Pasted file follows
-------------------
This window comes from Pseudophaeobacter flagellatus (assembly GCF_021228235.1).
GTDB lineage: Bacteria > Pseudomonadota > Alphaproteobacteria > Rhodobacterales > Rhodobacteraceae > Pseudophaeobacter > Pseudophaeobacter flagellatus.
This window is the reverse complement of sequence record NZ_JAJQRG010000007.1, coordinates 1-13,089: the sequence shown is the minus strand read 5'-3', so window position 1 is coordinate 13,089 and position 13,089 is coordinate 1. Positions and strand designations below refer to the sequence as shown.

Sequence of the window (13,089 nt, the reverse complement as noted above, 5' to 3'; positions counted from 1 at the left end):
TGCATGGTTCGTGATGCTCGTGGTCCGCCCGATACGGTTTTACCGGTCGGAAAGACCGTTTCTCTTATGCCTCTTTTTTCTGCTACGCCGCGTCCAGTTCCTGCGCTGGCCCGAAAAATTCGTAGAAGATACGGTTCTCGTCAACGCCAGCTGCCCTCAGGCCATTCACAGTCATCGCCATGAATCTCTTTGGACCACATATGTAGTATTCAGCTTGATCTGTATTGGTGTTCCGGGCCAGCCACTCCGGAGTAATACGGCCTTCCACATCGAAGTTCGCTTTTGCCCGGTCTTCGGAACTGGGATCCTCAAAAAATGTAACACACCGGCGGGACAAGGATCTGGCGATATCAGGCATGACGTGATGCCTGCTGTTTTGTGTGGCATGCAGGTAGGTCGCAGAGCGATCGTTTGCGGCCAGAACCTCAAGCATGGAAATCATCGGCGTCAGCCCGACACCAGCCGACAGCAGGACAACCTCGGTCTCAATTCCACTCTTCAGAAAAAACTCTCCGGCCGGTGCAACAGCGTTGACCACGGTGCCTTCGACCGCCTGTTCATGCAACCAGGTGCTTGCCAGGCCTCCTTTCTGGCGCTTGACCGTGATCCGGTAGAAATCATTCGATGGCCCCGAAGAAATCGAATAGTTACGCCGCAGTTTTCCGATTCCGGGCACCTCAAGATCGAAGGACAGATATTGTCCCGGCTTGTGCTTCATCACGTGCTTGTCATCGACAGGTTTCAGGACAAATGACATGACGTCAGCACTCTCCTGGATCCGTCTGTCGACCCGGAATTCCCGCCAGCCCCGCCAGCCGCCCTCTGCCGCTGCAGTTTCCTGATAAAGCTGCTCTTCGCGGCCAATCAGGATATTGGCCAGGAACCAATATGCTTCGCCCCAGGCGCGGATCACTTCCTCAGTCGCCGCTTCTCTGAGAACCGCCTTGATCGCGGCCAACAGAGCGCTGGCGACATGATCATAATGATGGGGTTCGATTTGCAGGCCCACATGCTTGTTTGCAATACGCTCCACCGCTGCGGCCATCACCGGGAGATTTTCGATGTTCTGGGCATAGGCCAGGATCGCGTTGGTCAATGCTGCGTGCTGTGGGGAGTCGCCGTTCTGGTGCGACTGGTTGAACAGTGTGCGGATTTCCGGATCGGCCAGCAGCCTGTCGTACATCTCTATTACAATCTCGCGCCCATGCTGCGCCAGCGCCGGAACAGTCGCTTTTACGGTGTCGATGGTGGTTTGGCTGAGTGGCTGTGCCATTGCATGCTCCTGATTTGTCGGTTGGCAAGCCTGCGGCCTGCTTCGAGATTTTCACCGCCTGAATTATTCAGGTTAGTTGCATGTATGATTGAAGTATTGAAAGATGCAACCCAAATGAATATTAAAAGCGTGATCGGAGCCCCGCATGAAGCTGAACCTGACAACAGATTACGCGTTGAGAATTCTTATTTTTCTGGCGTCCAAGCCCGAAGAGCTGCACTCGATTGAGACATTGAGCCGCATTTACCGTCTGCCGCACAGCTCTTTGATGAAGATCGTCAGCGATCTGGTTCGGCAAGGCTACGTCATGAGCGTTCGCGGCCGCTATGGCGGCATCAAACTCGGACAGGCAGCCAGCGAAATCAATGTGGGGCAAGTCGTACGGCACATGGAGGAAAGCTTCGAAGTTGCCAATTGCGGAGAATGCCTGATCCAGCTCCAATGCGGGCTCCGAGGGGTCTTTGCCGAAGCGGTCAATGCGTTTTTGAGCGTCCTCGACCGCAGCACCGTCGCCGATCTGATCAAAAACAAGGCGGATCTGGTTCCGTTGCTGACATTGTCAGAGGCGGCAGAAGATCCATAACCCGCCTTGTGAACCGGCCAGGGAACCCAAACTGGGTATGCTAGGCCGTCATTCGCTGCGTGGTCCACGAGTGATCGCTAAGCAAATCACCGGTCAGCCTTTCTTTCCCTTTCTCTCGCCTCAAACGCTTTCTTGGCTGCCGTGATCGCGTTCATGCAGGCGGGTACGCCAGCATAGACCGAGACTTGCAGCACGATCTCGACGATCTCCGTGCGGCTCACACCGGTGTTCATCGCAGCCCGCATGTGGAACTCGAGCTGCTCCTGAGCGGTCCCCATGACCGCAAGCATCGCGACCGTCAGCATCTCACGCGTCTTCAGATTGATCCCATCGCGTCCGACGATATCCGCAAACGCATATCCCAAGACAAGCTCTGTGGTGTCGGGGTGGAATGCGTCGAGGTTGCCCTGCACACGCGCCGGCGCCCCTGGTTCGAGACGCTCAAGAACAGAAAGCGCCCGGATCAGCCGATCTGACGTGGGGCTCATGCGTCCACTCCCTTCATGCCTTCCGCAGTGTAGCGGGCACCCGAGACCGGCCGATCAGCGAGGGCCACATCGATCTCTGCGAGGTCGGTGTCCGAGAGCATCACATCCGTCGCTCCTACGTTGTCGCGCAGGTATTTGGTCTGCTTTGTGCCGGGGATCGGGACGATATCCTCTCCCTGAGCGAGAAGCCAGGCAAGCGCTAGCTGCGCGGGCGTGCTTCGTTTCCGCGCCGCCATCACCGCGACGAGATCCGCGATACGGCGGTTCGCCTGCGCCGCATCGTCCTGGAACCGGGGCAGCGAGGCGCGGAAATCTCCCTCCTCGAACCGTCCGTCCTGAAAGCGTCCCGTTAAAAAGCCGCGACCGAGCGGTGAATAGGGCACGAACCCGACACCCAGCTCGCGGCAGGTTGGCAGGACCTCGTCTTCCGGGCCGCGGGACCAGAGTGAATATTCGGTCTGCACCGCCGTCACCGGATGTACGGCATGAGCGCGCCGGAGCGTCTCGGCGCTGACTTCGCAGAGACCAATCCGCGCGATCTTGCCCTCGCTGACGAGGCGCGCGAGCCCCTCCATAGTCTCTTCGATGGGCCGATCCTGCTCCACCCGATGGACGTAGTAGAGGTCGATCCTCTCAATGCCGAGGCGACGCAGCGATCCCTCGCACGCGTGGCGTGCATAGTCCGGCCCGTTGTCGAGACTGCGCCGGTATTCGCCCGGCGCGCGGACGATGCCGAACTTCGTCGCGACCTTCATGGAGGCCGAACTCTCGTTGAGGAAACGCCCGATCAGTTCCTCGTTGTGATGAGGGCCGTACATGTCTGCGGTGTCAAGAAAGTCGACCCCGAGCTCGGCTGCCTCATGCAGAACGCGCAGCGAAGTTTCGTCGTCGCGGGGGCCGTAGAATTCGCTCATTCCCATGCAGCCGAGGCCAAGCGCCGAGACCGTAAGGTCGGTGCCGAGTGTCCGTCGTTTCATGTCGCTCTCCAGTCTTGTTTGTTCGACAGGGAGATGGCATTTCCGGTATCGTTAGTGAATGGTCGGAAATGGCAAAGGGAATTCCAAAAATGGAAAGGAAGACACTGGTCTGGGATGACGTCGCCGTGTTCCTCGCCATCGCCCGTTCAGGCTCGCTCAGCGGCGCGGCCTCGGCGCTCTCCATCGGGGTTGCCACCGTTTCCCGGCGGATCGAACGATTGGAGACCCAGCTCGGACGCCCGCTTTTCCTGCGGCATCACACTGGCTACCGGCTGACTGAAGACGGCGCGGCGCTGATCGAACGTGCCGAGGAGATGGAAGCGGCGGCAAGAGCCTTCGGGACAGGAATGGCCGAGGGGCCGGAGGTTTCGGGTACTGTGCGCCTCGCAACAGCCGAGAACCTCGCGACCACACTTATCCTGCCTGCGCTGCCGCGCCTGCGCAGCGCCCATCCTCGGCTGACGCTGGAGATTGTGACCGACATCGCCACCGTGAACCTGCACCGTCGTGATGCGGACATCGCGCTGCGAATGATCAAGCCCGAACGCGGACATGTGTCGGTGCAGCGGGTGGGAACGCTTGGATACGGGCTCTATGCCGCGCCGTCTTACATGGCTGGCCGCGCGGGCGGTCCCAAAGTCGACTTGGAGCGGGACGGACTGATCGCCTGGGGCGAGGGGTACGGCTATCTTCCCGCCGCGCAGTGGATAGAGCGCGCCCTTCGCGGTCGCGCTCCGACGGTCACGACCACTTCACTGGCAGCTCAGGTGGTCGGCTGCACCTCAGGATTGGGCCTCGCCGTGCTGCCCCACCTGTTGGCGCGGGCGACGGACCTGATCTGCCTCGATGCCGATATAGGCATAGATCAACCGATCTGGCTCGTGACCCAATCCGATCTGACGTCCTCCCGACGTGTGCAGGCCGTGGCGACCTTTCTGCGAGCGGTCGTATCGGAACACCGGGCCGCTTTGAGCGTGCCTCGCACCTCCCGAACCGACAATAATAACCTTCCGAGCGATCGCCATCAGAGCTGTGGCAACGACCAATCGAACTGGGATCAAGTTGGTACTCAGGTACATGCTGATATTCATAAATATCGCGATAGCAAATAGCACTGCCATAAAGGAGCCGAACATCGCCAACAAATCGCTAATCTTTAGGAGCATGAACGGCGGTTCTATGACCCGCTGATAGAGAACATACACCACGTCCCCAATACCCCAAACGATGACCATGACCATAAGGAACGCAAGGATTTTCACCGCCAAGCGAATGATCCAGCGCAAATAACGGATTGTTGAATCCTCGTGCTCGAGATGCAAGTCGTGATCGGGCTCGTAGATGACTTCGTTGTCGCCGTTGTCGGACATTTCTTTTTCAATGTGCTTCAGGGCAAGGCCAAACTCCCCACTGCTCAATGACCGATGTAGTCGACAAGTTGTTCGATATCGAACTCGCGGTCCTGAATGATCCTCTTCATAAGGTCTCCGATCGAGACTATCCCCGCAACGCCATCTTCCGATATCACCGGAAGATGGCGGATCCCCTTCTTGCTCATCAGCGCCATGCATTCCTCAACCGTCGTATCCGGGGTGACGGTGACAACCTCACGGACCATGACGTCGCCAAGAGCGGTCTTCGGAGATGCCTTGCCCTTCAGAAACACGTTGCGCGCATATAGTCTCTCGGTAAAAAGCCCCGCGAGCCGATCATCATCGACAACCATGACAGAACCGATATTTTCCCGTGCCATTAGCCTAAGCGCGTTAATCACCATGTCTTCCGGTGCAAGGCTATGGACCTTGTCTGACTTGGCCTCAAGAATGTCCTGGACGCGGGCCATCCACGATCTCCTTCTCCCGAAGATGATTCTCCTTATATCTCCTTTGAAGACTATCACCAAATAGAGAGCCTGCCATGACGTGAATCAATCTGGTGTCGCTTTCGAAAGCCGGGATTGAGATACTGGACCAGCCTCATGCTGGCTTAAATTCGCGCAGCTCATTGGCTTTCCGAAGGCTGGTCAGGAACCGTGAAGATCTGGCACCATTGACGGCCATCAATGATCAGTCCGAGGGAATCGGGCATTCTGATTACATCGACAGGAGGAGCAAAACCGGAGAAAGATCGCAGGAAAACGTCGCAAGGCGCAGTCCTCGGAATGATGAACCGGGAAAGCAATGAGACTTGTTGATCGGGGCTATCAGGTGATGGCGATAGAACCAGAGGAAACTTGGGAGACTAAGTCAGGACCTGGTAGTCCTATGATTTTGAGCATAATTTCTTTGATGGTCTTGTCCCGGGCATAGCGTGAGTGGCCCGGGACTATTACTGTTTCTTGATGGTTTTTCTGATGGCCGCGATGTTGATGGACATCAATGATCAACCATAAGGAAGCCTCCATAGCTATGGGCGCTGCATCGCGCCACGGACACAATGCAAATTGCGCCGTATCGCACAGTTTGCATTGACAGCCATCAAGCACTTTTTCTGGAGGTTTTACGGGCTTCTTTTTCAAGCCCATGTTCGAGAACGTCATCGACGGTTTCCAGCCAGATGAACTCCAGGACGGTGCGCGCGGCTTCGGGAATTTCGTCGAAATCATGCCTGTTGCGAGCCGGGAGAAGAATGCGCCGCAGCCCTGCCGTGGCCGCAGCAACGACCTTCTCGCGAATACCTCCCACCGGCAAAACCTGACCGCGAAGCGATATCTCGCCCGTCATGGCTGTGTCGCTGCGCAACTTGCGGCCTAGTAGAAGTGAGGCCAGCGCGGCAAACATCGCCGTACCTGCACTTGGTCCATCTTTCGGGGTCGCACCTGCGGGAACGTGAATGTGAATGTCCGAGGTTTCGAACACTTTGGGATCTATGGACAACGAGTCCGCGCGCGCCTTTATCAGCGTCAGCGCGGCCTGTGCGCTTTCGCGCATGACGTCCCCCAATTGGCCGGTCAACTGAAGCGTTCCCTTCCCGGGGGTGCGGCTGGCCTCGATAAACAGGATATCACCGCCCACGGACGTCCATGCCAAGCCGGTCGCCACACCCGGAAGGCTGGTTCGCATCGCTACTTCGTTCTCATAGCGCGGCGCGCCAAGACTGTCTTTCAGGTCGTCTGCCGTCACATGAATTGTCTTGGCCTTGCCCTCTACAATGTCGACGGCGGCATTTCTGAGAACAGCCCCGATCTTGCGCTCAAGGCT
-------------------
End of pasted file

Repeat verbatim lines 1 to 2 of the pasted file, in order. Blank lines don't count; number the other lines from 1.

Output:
This window comes from Pseudophaeobacter flagellatus (assembly GCF_021228235.1).
GTDB lineage: Bacteria > Pseudomonadota > Alphaproteobacteria > Rhodobacterales > Rhodobacteraceae > Pseudophaeobacter > Pseudophaeobacter flagellatus.